Pound’s admirers will protest at this, but they will be wrong. If they ask for proof, let them look into their own hearts. Do they not find there (I know I do) just that suffocation Olson speaks of? Just that panicky fear, always on the verge of turning into hatred until we shamefacedly choke it back? The Masses! How can we not fear them, and fearing them, how not hate them? Olson, in several ill-written but admirably honest verse-diatribes against MUZAK, proved that he knew that fear and hatred as well as any of us. For we cannot feel what we know we ought to feel—that the Masses are “just folks.” (It isn’t true anyway.) The fear and the incipient hatred are things that we impenitent elitists must learn to live with, not anything we can deny. For this is part of what “democracy” means, or has come to mean. And yet we haven’t come to terms with that. Which is partly what Olson meant when, linking Pound with Julius Streicher, he declared:
Our own case remains unexamined. How then shall we try men who have examined us more than we have ourselves? They know what they fight against. We do not yet know what we fight for.
That is as true now as in 1945, when Olson wrote it.
What Olson drives at in Pound is his fascism, not his anti-Semitism. Of the latter he gives horrific examples, which sicken him and enrage him (though as much in Mrs. Pound’s genteel English version as in Pound’s red-necked American). But he treats the fascism and the anti-Semitism as two separate heads on the bill of indictment; and this I think (again I speak of myself) is what most of us stopped doing long ago. We act as if the anti-Semitism comprehended the fascism—which would be true only if all fascists were anti-Semites (they aren’t), and if all anti-Semites were fascists (even less true). Hatred of Jews is something that the fascist is especially prone to, but it isn’t a necessary consequence of his fascism, and in any case it’s only a symptom, not the root cause of his disease. (In Italian fascism it showed up quite late, as Giorgio Bassani may remind us.)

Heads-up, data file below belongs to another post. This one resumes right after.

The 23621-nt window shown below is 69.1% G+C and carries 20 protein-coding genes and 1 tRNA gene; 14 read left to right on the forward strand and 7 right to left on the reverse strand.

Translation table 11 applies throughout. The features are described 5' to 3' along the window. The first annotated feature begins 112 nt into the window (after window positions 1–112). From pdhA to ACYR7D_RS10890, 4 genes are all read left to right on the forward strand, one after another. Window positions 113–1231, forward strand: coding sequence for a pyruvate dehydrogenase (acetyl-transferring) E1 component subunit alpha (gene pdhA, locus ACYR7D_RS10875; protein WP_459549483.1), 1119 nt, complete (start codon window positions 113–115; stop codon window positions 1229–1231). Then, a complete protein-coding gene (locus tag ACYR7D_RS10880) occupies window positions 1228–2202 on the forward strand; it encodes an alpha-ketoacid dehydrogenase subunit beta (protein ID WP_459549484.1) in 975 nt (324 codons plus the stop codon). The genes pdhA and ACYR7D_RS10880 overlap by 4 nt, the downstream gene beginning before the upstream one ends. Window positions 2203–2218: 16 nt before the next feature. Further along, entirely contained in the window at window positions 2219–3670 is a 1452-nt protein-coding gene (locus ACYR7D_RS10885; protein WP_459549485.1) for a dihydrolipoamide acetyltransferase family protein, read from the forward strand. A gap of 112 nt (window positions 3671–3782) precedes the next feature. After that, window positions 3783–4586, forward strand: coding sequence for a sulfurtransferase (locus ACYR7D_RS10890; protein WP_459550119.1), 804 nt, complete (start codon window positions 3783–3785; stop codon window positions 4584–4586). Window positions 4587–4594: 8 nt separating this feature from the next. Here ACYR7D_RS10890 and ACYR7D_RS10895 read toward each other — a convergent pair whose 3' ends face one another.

When we denounce the anti-Semitism and let the fascism take care of itself, we are fastening on what is pre-political or sub-political, and refusing to get engaged on the plane of politics where, as Olson insists, we’re required to vindicate our own sorts of polity against the fascist sorts. What we gain by this is obvious: our own consciences are clear, and we’re no longer implicated. Or if we are implicated a little (since doubtless some Gentiles and even some Jews have anti-Jewish feelings that they’re ashamed of), the implication I would guess is altogether more manageable than what happens when—Jew and Gentile alike, black as well as white—the educated “elite” is forced to confront its feelings about “the Masses.” And Olson won’t let us squirm off the hook—for him the anti-Jewishness is symptom, not cause:
There it is. It stops you. You feel him imagining himself as the last rock of culture and civilization being swept over by a wave of barbarism and Jews (communism and commercialism), the saviour of more than the Constitution, the saviour of all that has been culture, the snob of the West. For he is the AESTHETE, as I had Yeats speak of him. All—his pride in his memory, his sense of the internationale of writers, painters, musicians, and the aristocrats, his study of form as technique (no contours, no edges, intellectual concepts, but rounding, thrusting, as a splash of color, as Yeats described his aim in the Cantos…) it is all a huge AESTHETICISM, ending in hate for Jews, Reds, change, the content and matter often of disaster, a loss of future, and in that a fatality as death-full as those for whom the atom bomb is Armageddon, not Apocalypse.